watercolour7

 

Sonia’s Back, Blackpaint 

Blue Slide

 

Blue Slide, Blackpaint

Feb. 15th 2015

 

 

Blackpaint 371 – Cezanne’s Skull and the Gamekeeper’s Moustache

December 13, 2012

Bloomberg New Contemporaries

I know I did this ICA exhibition last time, but didn’t give any names of the artists – going to put that right now.  The “strolling” video (glamorous Japanese(?) women strolling in a mannered way around gardens and statuary) is by Tony Law.  The squares with diagonal cross inside, black on white canvas – the ones a bit like Bram van Velde – are by Jack Brindley.  He also has a sculpture made of a bent metal rod, like a very thick aerial; doesn’t sound much, but it’s good, I think.  The blurry paintings on unbleached linen are by Emanuel Rohss – one of them looks like a sinister head and shoulders figure now, maybe a comic superhero covered in leaves….

Jennifer Bailey did the acid green, triangular, Varda Caivano – like paintings, and Suki Seokycong Kang did the loopy, Twombly-Wool grey and pink painting.  Finally, Nicole Morris did the video in which a woman model tries out poses against a background of blue partitions.

A couple of exhibits I didn’t mention last time:  there is a video on a TV showing a series of clips, repeated a defined number of times each.  A young man in a swimming pool jumps onto the back of another, while someone’s midriff passes the camera; a host introduces a singer on stage; a woman sings a song from “Evita”; a parrot squawks; all these repeated a number of times.  I think the point is that repetition creates integrity, or “establishment” in some way.  The repetition acts as a sort of frame, starting and cutting off the sequence at given points and establishing a sort of completeness.  Think of repetition in music, the idea of a “riff” in jazz.  Yes, it might drive you mad of course – but I find the idea interesting.  The video is the work of Piotr Krzymowsky.  Finally, there is a huge linen, covered by a spidery dark blue and burnt orange expressionist pattern by Max Ruf.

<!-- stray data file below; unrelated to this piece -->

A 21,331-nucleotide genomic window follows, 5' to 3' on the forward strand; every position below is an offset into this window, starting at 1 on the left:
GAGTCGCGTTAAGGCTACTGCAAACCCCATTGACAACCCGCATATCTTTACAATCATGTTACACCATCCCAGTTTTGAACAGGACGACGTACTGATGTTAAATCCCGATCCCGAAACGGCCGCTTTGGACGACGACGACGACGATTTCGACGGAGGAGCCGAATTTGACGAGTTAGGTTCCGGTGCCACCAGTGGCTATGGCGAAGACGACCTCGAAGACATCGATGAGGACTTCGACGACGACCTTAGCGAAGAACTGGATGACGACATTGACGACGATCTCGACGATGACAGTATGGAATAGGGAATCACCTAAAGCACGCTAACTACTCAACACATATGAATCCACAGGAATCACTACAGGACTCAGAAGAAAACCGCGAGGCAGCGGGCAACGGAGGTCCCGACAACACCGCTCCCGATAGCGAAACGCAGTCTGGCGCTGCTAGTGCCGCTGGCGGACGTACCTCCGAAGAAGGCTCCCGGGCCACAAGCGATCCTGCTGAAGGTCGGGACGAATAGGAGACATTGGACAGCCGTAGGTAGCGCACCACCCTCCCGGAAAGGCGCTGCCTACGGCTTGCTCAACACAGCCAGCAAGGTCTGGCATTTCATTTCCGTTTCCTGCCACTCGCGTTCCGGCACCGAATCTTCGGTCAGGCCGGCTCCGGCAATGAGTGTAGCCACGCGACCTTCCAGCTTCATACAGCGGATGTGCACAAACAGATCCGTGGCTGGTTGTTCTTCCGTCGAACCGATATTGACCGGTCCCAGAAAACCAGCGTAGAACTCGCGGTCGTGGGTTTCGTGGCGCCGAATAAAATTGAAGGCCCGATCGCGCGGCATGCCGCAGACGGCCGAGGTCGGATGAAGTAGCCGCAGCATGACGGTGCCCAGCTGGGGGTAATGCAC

National Gallery

Spent two hours there the other day.  I think I saw everything – five things stuck with me in particular: Samson’s huge left shoulder and arm in Ruben’s painting and that dark crimson robe; the executioner’s snappy white and blue(?) striped tights in the Master of Kappenburg’s painting; the fantastic Degas paintings in the first of the Impressionist rooms, the black outlining of the hands – is it good or bad, I can’t decide; the Cezanne self -portrait, in which the colours on the bald skull of the painter  echo those on the rocks of the landscape by the same painter, a few feet away; and that lovely wet Paris street at night by Pisarro.  And the Titians and Raphaels and Tintorettos… I still don’t think the Manchester Madonna and the other unfinished one look much like Michelangelos, however.

La Regle du Jeu